Means it's winter in August, and you've got an export market wide open to you:
Not content with taking on the French at making wine, Australians are now getting into another hallowed Gallic tradition - truffle cultivation.
The first Australian truffle farm was established in Tasmania and the first "black diamond", as the French call them, was triumphantly plucked from the ground in 1999.
Since then around 50 truffle plantations have been established in Tasmania, New South Wales and Victoria.
The business has been pioneered by Duncan Garvey, a former agricultural economist....
He has brought along his trusty truffle-hunting hound, an English springer spaniel called Pickles.
.... Duncan encourages his dog in a soft voice: "Find truffles, Pickles, find truffles."
....The plantation around which we are walking is the property of husband and wife team Bill and Pat deCorsie.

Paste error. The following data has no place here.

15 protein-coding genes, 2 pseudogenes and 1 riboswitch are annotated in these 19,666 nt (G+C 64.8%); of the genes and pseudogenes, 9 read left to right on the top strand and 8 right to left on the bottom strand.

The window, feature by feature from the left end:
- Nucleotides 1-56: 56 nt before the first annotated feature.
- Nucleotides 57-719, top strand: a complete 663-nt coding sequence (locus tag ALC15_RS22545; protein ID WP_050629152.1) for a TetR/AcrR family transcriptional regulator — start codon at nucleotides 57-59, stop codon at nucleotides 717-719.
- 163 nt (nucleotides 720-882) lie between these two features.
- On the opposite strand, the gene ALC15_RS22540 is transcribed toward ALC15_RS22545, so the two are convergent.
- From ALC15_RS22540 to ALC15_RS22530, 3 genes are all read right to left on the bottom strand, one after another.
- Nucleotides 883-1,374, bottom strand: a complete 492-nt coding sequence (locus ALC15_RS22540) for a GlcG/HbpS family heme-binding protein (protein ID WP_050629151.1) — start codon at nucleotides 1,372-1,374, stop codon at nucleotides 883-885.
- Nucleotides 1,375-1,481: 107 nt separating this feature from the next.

....This is the deCorsie's first harvest and so far they have gathered around six kilograms of the black treasure. That does not sound much until you learn that a kilo of good quality truffles sells for USD $2,300.
....Earlier this month, a small consignment of truffles was sent to a gourmet restaurant in Tokyo. It was the first time that Australian truffles had been exported abroad.
Duncan says the Japanese were "blown away" by the fact that they were eating fresh truffles in August - Europe's truffles will not be ready for harvest for another six months, which is why the Australians think they can compete with Italy and France.
[Thanks to This French Life]